A proposed inefficiency in the Bitcoin markets
Salviati: Simplicio, do you think the Bitcoin markets are efficient?
Simplicio: If you’d asked me two years ago, I would have said yes. I know hindsight is 20⁄20, but even at the time, I think the fact that relatively few people were trading it would have risen to prominence in my analysis.
Salviati: And what about today?
Simplicio: Today, it seems like there’s no shortage of trading volume. The hedge funds of the world have heard of Bitcoin, and had their quants do their fancy analyses on it, and they actively trade it.
Salviati: Well, I’m certainly not a quant, but I think I’ve spotted a systematic market inefficiency. Would you like to hear it?
Simplicio: Nah, I’m good.
Salviati: Did you hear what I said? I think I’ve spotted an exploitable pattern of price movements in a $10 Billion market. If I’m right, it could make us a lot of money.
Simplicio: Sure, but you won’t convince me that whatever pattern you’re thinking of is a “reliable” one.
Salviati: Come on, you don’t even know what my argument is.
Simplicio: But I know how your argument is going to be structured. First you’re going to identify some property of Bitcoin prices in past data. Then you’ll explain some causal model you have which supposedly accounts for why prices have had that property in the past. Then you’ll say that your model will continue to account for that same property in future Bitcoin prices.
Salviati: Yeah, so? What’s wrong with that?
Simplicio: The problem is that you are not a trained quant, and therefore, your brain is not capable of bringing a worthwhile property of Bitcoin prices to your attention.
Salviati: Dude, I just want to let you know because this happens often and no one else is ever going to say anything: you’re being a dick.
Simplicio: Look, quants are good at their job. To a first approximation, quants are like perfect Bayesian reasoners who maintain a probability distribution over the “reliability” of every single property of Bitcoin prices that you and I are capable of formulating. So this argument you’re going to make to me, a quant has already made to another quant, and the other quant has incorporated it into his hedge fund’s trading algorithms.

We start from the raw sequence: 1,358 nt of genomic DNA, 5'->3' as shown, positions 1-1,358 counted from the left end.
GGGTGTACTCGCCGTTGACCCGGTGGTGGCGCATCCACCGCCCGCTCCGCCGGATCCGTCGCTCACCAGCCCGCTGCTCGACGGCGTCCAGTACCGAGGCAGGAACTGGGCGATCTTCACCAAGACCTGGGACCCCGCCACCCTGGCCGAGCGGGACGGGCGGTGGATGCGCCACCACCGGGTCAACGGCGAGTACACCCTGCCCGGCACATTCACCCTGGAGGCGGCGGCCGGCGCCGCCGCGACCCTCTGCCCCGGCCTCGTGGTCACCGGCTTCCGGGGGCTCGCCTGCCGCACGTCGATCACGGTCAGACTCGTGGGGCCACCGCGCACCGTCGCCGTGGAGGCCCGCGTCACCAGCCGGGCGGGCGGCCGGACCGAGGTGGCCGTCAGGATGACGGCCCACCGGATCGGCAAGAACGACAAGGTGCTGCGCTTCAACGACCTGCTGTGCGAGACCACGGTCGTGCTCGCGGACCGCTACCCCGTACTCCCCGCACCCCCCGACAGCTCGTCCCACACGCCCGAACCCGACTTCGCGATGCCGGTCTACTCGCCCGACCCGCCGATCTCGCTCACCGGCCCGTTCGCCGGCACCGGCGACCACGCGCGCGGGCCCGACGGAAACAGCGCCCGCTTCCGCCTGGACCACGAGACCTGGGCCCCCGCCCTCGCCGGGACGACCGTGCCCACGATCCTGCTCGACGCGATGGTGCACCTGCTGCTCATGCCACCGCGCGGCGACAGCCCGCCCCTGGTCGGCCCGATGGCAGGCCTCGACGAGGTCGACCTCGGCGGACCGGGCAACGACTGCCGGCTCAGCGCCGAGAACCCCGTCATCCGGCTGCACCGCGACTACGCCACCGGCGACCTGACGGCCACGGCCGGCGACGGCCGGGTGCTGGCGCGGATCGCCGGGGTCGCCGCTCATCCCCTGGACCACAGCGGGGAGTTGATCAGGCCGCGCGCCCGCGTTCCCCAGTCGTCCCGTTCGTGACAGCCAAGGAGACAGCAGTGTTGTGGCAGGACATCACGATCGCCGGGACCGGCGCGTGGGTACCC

Salviati: Fine, but so what if quants have already figured out my argument for themselves? We can make money on it too.
Simplicio: No, we can’t. I told you I’m pretty confident that the market is efficient, i.e. anti-inductive, meaning the quants of the world haven’t left behind any reliable patterns that an armchair investor like you can detect and profit from.
Salviati: Would you just shut up and let me say my argument?
Simplicio: Whatever, knock yourself out.
Salviati: Ok, here goes. Everyone knows Bitcoin prices are volatile, right?
Simplicio: Yeah, highly volatile. But at any given moment, you don’t know if the volatility is going to move the price up or down next. From your state of knowledge, it looks like a random walk. If today’s Bitcoin price is $1000, then tomorrow’s price is as likely to be $900 as it is to be $1100.
Salviati: I agree that the Random Walk Hypothesis provides a good model of prices in efficient markets, and that the size of a each step in a random walk provides a good model of price volatility in efficient markets.
Simplicio: See, I told you you wouldn’t convince me.
Salviati: Ah, but my empirical observation of Bitcoin prices is inconsistent with the Random Walk hypothesis. So the only thing I’m led to conclude is that the Bitcoin market is not efficient.
Simplicio: What do you mean “inconsistent”?
Salviati: I mean Bitcoin’s past prices don’t look much like a random walk. They look more like a random walk on a log scale. If today’s price is $1000, then tomorrow’s price is equally likely to be $900 or $1111. So if I buy $1000 of Bitcoin today, I expect to have 0.5($900) + 0.5($1111) = $1005.50 tomorrow.
Simplicio: How do you know that? Did you write a script to loop through Bitcoin’s daily closing price on Mt. Gox and simulate the behavior of a Bayesian reasoner with a variable-step-size random-walk prior and a second Bayesian reasoner with a variable-step-size log-random-walk prior, and thus calculate a much higher Bayesian Score for the log-random-walk model?
Salviati: Yeah, I did.
Simplicio: That’s very virtuous of you.
[This is a fictional dialogue. The truth is, I was too lazy to do that. Can someone please do that? I would much appreciate it. --Liron.]
Salviati: So, have I convinced you that the market is anti-inductive now?